I don’t know about the miles. In fact I called last week and switched from miles/points to cash. I was told the old trick (collect $200 in rewards and get a check for $250) works with the new card as well, which was great.

    There was just one problem. After I made the switch they sent me a new card which didn’t have “Plus” on it. I called and spoke to a rep who confirmed my “Plus” card was changed to a legacy Chase Freedom. WTF!?!

    Just 5 minutes of my screaming and shouting at them and the issue was solved. ;-)

  14. 14 Chad Mar 27th, 2008 at 3:55 pm

    This is a great forum for discussing the benefits of the Chase Freedom cards. I have used the Chase Freedom card for nearly a year and have already received 2 $250 checks. And I also use an Amex card for Costco. And after reading the articles on this site a few weeks ago, I applied for the “Plus” version of the card. I received the card just in time to purchase several appliances which I hope will apply to the department store category. This purchase alone with the 10,000 miles (which can be converted to points or the cash rewards via a phone call or even easier – the online banking site – you have to dig a little to get to it, but it is there) should give me another quick $250 check. One commenter asked how the 10,000 miles worked – they may have a system of transferring to another airline, but in essence it is $100 worth of value or $125 if you save up the cash rewards to redeem for $250. I saw that $125 as a nice way to cover the $30 membership fee for a few years.

    To answer the questions about what categories are included in the “15″ – this is the list from the Chase site: grocery stores (that are not affiliated with or departments of superstores, warehouse clubs or discount stores), gas & convenience stores, quick service payment/fast food restaurants, telecommunications, cable/satellite TV/Internet Service Providers, video rentals, department stores, dry cleaners, drugstores, movie theatres, local and suburban commuter passenger transportation (including ferries, bridges, tolls, parking garages, taxis/limos), pet supply stores and veterinary services, utilities, beauty shops (salons and spas), or gym/recreation memberships.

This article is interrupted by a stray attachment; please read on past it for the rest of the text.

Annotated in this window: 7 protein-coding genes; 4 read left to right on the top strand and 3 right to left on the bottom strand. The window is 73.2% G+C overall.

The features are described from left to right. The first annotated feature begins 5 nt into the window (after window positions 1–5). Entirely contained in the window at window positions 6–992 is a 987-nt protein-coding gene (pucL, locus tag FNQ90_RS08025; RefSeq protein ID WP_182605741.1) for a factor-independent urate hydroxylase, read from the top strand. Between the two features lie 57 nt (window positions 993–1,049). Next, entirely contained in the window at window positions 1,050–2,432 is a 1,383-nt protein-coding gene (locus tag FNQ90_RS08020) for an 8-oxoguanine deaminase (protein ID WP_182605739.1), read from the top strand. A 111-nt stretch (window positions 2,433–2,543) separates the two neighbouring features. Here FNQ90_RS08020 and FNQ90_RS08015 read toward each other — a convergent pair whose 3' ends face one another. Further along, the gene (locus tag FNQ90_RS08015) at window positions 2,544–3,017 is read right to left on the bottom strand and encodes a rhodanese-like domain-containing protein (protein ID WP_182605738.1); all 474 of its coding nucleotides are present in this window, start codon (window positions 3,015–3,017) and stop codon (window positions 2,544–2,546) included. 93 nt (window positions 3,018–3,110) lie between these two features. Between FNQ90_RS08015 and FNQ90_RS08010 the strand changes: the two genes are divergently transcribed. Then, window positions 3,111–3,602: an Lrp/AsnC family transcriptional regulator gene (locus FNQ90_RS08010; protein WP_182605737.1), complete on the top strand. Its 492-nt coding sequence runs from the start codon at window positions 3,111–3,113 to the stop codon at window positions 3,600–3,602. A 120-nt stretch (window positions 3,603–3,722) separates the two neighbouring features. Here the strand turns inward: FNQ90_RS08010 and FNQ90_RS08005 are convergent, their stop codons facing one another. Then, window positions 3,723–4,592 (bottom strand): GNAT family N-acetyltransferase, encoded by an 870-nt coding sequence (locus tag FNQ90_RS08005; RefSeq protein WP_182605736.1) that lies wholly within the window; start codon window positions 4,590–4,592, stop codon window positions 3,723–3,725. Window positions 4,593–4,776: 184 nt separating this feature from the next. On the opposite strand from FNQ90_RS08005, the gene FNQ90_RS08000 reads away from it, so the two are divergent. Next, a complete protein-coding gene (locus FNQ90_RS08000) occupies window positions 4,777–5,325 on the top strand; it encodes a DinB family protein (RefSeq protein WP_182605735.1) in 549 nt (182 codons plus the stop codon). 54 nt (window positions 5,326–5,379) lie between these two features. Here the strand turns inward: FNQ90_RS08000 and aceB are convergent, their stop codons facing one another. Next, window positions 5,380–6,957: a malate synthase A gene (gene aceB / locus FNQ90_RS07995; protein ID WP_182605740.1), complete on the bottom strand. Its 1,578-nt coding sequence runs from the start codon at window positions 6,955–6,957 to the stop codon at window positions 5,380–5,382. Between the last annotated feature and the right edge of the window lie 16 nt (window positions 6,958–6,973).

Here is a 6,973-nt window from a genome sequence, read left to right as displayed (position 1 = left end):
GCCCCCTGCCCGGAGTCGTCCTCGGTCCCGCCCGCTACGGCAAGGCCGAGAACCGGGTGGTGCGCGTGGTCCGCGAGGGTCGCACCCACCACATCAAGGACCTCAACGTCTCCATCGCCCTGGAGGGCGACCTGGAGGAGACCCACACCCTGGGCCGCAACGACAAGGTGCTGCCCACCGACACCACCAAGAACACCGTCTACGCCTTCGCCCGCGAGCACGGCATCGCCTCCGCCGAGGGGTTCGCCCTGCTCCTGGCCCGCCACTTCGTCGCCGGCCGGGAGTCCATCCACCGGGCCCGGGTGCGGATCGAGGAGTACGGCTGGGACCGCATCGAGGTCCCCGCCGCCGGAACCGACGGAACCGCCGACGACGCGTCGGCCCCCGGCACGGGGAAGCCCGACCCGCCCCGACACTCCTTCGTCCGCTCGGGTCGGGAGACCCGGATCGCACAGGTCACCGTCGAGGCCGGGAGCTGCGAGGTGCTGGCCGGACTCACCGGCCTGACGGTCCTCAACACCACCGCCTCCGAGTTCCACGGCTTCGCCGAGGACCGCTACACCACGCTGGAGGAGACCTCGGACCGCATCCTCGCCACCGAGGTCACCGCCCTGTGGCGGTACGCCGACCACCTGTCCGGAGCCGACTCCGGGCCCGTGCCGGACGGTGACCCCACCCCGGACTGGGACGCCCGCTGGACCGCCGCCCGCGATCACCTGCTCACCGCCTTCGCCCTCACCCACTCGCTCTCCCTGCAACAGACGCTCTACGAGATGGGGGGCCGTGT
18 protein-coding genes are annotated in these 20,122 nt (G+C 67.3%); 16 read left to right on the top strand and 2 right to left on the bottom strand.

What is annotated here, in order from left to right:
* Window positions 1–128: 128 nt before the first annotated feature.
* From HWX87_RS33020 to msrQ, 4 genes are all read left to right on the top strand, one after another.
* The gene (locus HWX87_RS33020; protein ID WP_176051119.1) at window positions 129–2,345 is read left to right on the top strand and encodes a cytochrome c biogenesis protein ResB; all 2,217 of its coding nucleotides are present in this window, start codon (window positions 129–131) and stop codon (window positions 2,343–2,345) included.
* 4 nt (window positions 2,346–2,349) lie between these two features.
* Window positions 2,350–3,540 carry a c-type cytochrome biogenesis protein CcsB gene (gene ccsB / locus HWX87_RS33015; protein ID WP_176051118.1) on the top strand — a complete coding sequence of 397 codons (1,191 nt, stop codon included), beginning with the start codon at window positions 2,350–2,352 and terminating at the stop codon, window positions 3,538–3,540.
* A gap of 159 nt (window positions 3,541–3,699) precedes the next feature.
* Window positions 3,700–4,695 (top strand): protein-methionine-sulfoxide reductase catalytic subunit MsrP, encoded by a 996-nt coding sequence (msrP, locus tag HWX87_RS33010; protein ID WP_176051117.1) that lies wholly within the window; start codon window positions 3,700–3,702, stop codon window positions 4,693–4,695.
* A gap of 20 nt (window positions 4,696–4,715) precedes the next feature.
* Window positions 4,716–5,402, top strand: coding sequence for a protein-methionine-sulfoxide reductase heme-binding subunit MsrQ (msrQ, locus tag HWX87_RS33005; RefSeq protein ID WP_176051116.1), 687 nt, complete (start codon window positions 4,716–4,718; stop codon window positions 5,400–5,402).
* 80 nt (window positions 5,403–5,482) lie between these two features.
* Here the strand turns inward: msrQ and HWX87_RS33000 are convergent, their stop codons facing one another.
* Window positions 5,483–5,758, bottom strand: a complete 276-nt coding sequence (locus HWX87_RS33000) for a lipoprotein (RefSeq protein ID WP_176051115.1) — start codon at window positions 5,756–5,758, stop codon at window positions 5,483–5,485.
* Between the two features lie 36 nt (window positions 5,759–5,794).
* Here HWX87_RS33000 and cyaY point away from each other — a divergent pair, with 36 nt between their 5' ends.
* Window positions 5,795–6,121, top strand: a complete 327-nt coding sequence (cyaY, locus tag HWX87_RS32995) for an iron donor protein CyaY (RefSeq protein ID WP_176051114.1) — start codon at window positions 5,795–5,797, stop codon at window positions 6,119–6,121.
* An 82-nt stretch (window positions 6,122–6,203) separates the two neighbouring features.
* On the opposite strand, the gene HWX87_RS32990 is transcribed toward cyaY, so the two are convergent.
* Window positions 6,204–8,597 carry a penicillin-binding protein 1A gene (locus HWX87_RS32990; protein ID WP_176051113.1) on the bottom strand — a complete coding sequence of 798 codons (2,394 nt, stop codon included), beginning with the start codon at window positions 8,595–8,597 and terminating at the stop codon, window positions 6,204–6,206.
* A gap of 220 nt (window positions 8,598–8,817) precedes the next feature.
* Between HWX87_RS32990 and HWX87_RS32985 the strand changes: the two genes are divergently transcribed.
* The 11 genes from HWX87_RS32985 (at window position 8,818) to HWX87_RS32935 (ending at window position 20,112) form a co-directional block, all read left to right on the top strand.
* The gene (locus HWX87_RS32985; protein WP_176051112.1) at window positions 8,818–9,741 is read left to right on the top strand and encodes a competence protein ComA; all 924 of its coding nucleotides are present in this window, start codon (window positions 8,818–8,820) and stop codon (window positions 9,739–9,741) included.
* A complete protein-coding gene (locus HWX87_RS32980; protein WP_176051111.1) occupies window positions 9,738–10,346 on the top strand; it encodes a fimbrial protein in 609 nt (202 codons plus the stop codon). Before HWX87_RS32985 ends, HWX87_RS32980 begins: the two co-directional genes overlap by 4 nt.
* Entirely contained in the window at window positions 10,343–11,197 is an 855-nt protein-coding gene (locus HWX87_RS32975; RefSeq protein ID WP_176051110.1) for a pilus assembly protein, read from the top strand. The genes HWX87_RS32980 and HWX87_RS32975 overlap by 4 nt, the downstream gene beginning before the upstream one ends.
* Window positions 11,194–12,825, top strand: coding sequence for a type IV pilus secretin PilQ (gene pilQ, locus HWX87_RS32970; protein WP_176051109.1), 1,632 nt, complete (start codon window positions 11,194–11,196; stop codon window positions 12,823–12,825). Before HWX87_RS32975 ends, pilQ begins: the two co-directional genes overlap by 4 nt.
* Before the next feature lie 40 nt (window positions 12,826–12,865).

In the article, there was some question about if these categories covered everything. Well, they don’t, but they cover a lot of the common rewards categories. And you still receive 1% on the “other” spending. The only area I miss is a general restaurant category. I wouldn’t expect them to add a charity category though – that would be sort-of counter productive, but good if you wanted to cheat the tax man.

    Bottom line. This is the best card and most used card(s) in my wallet. If you have decent credit, get one.

  15. 15 Yan Mar 27th, 2008 at 4:32 pm

    I sent this (below) to the customer service 7 days ago and still haven’t heard back.

    Transactions for the following merchants have been categorized as “Other” in my credit card activity, and subsequently they are not taken into account when bonus rewards are calculated. These are very well known grocery and department stores in the US, in fact Wal-Mart is the #1 in the world. Please fix the problem as soon as possible. Thanks.

    Dominicks Stor

  16. 16 Chad Mar 27th, 2008 at 4:46 pm

    Wal-Mart is not a department store. And it is also not a grocery store. It is a discount store. TJMaxx and Target are also likely not considered in the same category of stores as a Macys or JCPenney. The other issue is that it is up to the retailer to have the proper classification when they process the charge. It is not Chase’s responsibility to make sure that the Walgreens you visit has their merchant account setup to appear as a drug-store. Perhaps they have chosen to be a more general transaction and therefore Chase can’t force them to do otherwise. I agree it isn’t ideal if something that is truly a drugstore isn’t being credited as one. But I wouldn’t expect them to have a way to change the system of giving the retailer the power of deciding their category. But Kohl’s should know better! :)

  17. 17 Yan Mar 27th, 2008 at 6:04 pm

    Chad, thanks for the heads up. I just made a list out of these “Other” merchants. I think it will be useful to have a place to track them somewhere so we can take advantage of other cards when shopping at these places.

  18. 18 michael reilly Apr 1st, 2008 at 11:46 am

    if i spend at least 6,000 dollors a year is the chase freedom plus card a good card.if i spend 300 on food and 200 on gas for one month how much cash do i earn in cash.thanks

  19. 19 jackelope May 6th, 2008 at 11:24 pm